ET’s report ends with the possibility of the upcoming G6 coming with features “not seen before in previous LG smartphones.” Banking on recent history, we have no reason to doubt LG’s ability to materialize its imagination.
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The Galaxy Fold is real: Weekend Rewind
And it’s pretty darn expensive
Here are the top stories on GadgetMatch this week.
1. Samsung unpacked… err… unfolded the future with Galaxy Fold
Yes, we expected Samsung to release a foldable smartphone. What we didn’t see coming is that they would open the Galaxy S10 event with the Galaxy Fold.
No, this isn’t just a concept anymore. Samsung demoed a working device on stage and said the device will be on sale starting April 26 at a staggering but also unsurprising price of US$ 1,980.
It’ll be interesting to see how other brands respond to the Galaxy Fold. Watch out for our MWC 2019 coverage so we can all find out together.
2. Samsung Galaxy S10 cameras tie Huawei’s flagships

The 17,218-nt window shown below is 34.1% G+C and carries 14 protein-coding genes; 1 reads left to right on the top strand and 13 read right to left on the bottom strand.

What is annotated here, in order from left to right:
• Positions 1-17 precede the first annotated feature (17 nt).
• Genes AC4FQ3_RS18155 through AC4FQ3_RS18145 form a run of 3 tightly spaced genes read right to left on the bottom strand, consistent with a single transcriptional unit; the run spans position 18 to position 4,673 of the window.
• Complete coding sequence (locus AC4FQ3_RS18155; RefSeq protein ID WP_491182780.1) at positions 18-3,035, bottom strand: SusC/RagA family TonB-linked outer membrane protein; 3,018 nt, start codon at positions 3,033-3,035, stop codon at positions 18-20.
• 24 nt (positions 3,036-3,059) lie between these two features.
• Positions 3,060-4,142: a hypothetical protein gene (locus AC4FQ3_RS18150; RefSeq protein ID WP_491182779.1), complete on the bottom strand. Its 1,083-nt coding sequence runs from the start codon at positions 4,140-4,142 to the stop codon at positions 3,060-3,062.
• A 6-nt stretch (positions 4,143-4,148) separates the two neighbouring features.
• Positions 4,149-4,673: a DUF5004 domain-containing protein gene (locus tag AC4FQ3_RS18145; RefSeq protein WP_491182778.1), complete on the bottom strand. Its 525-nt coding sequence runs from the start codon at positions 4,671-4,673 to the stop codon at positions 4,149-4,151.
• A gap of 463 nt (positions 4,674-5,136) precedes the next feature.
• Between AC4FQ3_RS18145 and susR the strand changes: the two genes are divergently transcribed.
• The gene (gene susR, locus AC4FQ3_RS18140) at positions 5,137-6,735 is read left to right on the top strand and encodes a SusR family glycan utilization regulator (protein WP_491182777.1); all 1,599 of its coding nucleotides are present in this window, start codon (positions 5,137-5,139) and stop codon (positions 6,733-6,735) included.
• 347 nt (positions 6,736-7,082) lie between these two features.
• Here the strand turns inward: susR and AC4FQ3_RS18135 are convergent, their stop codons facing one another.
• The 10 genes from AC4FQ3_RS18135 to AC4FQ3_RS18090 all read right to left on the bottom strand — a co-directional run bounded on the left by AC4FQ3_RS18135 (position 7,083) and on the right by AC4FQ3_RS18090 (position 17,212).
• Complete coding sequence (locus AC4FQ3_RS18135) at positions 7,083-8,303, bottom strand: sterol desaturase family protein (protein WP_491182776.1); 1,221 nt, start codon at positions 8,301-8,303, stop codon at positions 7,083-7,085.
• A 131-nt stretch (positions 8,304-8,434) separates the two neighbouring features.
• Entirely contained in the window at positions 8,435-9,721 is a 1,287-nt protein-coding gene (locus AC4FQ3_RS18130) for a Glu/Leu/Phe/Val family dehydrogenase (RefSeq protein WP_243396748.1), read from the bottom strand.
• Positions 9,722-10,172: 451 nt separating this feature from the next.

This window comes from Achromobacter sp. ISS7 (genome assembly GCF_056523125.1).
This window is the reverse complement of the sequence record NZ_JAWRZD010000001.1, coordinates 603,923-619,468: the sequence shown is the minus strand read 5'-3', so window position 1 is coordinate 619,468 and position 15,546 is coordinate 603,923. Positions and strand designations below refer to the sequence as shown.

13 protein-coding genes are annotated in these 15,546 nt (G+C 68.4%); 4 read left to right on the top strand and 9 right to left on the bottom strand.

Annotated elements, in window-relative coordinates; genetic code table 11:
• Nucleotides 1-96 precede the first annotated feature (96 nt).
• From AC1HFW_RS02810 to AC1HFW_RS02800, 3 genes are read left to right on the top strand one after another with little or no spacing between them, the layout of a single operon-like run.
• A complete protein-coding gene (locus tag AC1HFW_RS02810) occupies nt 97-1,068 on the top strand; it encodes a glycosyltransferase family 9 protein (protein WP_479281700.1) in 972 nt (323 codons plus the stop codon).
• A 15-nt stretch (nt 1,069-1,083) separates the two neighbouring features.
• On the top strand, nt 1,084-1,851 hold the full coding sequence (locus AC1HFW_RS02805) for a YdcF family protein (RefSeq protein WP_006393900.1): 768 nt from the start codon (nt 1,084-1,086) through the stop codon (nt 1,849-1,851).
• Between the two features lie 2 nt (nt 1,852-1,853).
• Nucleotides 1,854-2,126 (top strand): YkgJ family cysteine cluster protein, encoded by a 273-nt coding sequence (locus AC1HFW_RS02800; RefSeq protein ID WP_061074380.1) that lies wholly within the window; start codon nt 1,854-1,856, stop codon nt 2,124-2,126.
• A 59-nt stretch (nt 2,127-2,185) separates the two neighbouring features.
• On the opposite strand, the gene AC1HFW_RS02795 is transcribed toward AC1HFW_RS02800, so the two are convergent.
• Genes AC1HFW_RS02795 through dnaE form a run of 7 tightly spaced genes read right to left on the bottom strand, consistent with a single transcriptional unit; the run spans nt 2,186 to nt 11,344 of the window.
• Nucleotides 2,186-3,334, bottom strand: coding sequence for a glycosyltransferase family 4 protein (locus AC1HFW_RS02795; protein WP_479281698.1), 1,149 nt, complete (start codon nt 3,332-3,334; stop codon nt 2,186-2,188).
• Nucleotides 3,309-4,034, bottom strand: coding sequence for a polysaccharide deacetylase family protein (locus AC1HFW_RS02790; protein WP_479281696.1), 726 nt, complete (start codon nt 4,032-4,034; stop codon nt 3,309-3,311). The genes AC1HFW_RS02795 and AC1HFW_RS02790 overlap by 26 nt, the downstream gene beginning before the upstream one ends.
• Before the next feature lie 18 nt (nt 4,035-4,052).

Looks like Samsung is determined to hold on to its top smartphone maker reputation with its latest flagship Galaxy S10 tying Huawei flagship numbers on DxOMark. In fact, it even leads in the selfie camera department. That’s made possible with an overall score of 109 for the rear cameras and 96 for the front shooters.
However, the S10 isn’t just about its cameras. Watch our hands-on to get a good idea on how well-rounded a phone it is.
3. Xiaomi pre-empted Samsung with the Mi 9
Xiaomi almost came out of nowhere when they announced their first 2019 flagship — the Xiaomi Mi 9 — right before Samsung’s Galaxy S10 Unpacked event.
The Mi 9 had more than enough to grab hold of your attention with flagship specs: Snapdragon 855 and a 48MP camera among other things. And since it’s Xiaomi, it’s bound to be cheaper than the other flagships that will come out between now and MWC 2019.
Xiaomi’s a disruptor and they did a good job disrupting with the Mi 9.
4. Huawei building up anticipation for the P30
Not to be outshone by Samsung and Xiaomi, Huawei has been constantly releasing bread crumbs about its upcoming flagship for all of us to chew on.
All the teasers point to an improved zoom or telephoto lens for the P30. That’s something we’re definitely excited to test.
5. Fujifilm’s X-T30 could be people’s mirrorless camera choice
Fujifilm’s cameras have always been pretty darn good, but this latest one from them could be a big hit. The X-T30 is a lightweight 4K mirrorless camera, making it a perfect travel companion wherever you go.